National Security

A Matter of Steel Industry Security

Steel imports are no more a threat to U.S. national security than imported sugar or lumber or tulips.

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President Trump activated a seldom-used provision in U.S. trade law last week that could result in sweeping tariffs on imported steel, all in the name of U.S. "national security." The initiative only proves that the argument for industry protection has become as bankrupt as an abandoned steel mill.

The law invoked by the president is Section 232 of the Trade Expansion Act of 1962. It allows the U.S. Secretary of Commerce to investigate whether certain imported goods "threaten to impair the national security." How would they do that? By becoming so dominant in America that they drive out indigenous producers, thereby forcing the American military to rely on precarious foreign sources rather than reliable indigenous ones for its needs. If the conclusion is "yes," the president then decides whether to accept the recommendation, and if so, what actions to take, including import restrictions, to remove the threat.

In this case, the entire exercise is a waste of resources and a sop to the relatively small domestic steel industry and its unions. If patriotism is the last refuge of a scoundrel, then national security is the last refuge of domestic producers that want to hobble their foreign competitors.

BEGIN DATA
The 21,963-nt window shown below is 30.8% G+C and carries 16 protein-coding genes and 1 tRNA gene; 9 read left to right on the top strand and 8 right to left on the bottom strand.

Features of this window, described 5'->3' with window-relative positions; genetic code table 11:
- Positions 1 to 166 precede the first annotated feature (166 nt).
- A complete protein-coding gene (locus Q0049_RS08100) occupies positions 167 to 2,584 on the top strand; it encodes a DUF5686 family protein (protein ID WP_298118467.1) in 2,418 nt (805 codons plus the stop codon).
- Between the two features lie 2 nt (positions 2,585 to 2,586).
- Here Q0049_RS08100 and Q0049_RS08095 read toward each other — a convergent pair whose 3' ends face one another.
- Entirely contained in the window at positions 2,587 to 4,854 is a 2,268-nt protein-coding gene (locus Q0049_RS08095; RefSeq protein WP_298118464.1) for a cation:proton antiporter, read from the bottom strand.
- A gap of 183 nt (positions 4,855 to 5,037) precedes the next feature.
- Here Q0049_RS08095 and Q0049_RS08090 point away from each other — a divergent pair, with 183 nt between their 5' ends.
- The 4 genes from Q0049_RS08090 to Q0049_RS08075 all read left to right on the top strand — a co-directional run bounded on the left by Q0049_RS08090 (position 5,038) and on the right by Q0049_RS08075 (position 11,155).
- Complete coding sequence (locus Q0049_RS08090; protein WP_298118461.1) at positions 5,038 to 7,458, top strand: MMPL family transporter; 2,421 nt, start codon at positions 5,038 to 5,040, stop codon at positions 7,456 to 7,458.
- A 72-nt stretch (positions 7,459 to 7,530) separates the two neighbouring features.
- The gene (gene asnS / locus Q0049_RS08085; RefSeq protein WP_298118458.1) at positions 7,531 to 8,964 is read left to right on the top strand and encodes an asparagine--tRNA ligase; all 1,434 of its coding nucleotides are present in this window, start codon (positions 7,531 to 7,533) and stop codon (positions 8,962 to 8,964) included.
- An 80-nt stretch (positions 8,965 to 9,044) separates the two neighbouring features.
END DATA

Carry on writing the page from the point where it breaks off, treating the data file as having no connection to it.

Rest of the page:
Steel imports are no more a threat to U.S. national security than imported sugar or lumber or tulips. While it's true that steel imports have risen to about a quarter of U.S. consumption, domestic steel output remains robust. During the past decade, according to the World Steel Association, annual output at U.S. steel mills has been trending slowly downward but it was still an impressive 78 million tons in 2016. That ranks the United States as the world's fourth largest steel producer.

Domestic steel production far exceeds any foreseeable need by the U.S. military, which is a relatively small customer for domestic steel. The American Iron and Steel Institute reports that, in 2015, national defense and homeland security accounted for only 3 percent of domestic steel consumption. The Pentagon still needs steel for ships, tanks, and warplanes, but the demand has been flat or trending down for years.

A Section 232 investigation was last undertaken in October 2001. In its final report, the Commerce Department determined that "there is no probative evidence that imports of iron ore or semi-finished steel threaten to impair U.S. national security. There is neither evidence showing that the United States is dependent on imports of iron ore or semi-finished steel, nor evidence showing that such imports fundamentally threaten the ability of domestic producers to satisfy national security requirements."

The 2001 report found that the Department of Defense's annual requirements for steel "comprise less than 0.3 percent of the industry's output by weight (i.e., 325,000 net tons of finished steel per year)." It also found that the steel that was imported came mostly from a diverse and "safe" list of foreign suppliers, such as Canada, Mexico, and Brazil.